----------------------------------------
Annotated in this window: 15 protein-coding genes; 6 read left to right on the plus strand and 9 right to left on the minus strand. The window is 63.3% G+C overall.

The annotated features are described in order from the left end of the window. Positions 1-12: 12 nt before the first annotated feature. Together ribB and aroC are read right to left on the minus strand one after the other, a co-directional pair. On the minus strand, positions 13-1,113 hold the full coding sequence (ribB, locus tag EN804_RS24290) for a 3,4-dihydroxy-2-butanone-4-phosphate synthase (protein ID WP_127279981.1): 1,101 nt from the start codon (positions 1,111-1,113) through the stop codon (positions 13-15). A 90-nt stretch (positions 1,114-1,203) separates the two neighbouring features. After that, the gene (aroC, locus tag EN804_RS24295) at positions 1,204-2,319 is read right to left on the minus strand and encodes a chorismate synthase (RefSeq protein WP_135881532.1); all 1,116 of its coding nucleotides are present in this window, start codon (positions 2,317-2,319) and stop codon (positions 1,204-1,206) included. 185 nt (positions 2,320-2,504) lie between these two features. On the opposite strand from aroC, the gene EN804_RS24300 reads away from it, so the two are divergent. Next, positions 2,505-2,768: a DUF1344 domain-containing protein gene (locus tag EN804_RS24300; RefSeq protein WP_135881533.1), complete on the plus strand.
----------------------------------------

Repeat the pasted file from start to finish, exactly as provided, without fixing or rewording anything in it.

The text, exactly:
Annotated in this window: 15 protein-coding genes; 6 read left to right on the plus strand and 9 right to left on the minus strand. The window is 63.3% G+C overall.

The annotated features are described in order from the left end of the window. Positions 1-12: 12 nt before the first annotated feature. Together ribB and aroC are read right to left on the minus strand one after the other, a co-directional pair. On the minus strand, positions 13-1,113 hold the full coding sequence (ribB, locus tag EN804_RS24290) for a 3,4-dihydroxy-2-butanone-4-phosphate synthase (protein ID WP_127279981.1): 1,101 nt from the start codon (positions 1,111-1,113) through the stop codon (positions 13-15). A 90-nt stretch (positions 1,114-1,203) separates the two neighbouring features. After that, the gene (aroC, locus tag EN804_RS24295) at positions 1,204-2,319 is read right to left on the minus strand and encodes a chorismate synthase (RefSeq protein WP_135881532.1); all 1,116 of its coding nucleotides are present in this window, start codon (positions 2,317-2,319) and stop codon (positions 1,204-1,206) included. 185 nt (positions 2,320-2,504) lie between these two features. On the opposite strand from aroC, the gene EN804_RS24300 reads away from it, so the two are divergent. Next, positions 2,505-2,768: a DUF1344 domain-containing protein gene (locus tag EN804_RS24300; RefSeq protein WP_135881533.1), complete on the plus strand.